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Am J Otolaryngol. 2005 Jan-Feb;26(1):12-7.

Aberrant promoter hypermethylation of multiple genes in head and neck squamous cell carcinoma.

Author information

1
Department of Otolaryngology-Head and Neck Surgery, University of Arkansas for Medical Sciences, Little Rock, Arkansas 72205, USA. purisajeevk@uams.edu

Abstract

PURPOSE:

Epigenetic alteration, via promoter hypermethylation, inactivates genes important for the development of head and neck squamous cell carcinoma (SCCHN). The aim of this study is to characterize and correlate, with clinical parameters, the promoter methylation profile of DNA repair genes, hMLH1 and O6-methylguanine-DNA methyltransferase (MGMT), and tumor-suppressor gene p16.

MATERIALS AND METHODS:

Fifty-one cases of SCCHN, collected from the paraffin block archives (1997-1999) in the Department of Pathology at the University of Arkansas for medical sciences, provided DNA for methylation-specific PCR using primers specific for hMLH1, MGMT, and p16.

RESULTS:

Sixty-two percent displayed promoter hypermethylation in at least one gene, with 23% seen for hMLH1, 30% for MGMT, and 36% for p16. Promoter hypermethylation of these genes separately or in combination was not associated with history of smoking and alcohol use, tumor size, nodal status, clinical stage, and overall survival. Promoter hypermethylation of more than 1 gene was significantly associated with increased 2-year disease-free survival. The probability of surviving 2 years without tumor recurrence was 100% with promoter hypermethylation in 2 or 3 genes and 46% with promoter hypermethylation in none or just 1 gene (P=.013). Promoter hypermethylation of 2 or 3 genes was independently related to increased 2-year cumulative disease-free survival (P=.028).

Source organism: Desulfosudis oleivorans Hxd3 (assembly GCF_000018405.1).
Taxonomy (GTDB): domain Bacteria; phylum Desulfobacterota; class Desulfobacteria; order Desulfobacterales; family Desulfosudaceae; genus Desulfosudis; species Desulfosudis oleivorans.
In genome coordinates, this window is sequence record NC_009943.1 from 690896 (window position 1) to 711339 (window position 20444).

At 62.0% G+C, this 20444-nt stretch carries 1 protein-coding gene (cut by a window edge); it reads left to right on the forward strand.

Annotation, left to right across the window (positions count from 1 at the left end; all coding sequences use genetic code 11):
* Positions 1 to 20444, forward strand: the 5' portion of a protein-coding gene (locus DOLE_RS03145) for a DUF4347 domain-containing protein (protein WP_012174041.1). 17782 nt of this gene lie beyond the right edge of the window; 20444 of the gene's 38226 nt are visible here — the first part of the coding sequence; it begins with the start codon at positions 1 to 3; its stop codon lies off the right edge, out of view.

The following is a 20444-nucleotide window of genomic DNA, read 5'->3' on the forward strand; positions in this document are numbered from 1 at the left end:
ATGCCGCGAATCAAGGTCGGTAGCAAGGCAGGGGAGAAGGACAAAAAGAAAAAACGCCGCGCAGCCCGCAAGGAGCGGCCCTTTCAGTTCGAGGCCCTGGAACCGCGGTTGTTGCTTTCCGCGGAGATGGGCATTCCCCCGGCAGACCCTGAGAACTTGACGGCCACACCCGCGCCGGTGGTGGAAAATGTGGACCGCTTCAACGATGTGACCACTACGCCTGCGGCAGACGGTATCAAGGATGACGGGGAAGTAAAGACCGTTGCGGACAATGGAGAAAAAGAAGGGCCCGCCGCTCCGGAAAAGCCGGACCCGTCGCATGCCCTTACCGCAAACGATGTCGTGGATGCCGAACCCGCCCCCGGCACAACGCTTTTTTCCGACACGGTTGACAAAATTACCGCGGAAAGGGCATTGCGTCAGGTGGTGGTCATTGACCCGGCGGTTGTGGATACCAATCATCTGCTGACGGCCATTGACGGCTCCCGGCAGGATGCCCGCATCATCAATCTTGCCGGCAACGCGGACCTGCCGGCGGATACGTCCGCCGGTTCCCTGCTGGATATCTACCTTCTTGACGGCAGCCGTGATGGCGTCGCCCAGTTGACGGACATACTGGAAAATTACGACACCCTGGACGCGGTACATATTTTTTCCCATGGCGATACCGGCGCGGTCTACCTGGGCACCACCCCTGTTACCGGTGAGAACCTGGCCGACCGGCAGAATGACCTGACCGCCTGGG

CONCLUSIONS:

Promoter hypermethylation of hMLH1, MGMT, and p16 genes was commonly detected in 47 SCCHN cases with up to 65% showing aberrant promoter hypermethylation in at least 1 gene. Promoter hypermethylation of 2 or 3 genes was significantly associated with increased 2-year disease-free survival, suggesting that promoter hypermethylation of multiple genes might improve survival. Significant correlation was also noted between a positive alcohol use history and promoter hypermethylation of the MGMT gene with no promoter hypermethylation of the p16 gene.

PMID:
15635575
[Indexed for MEDLINE]
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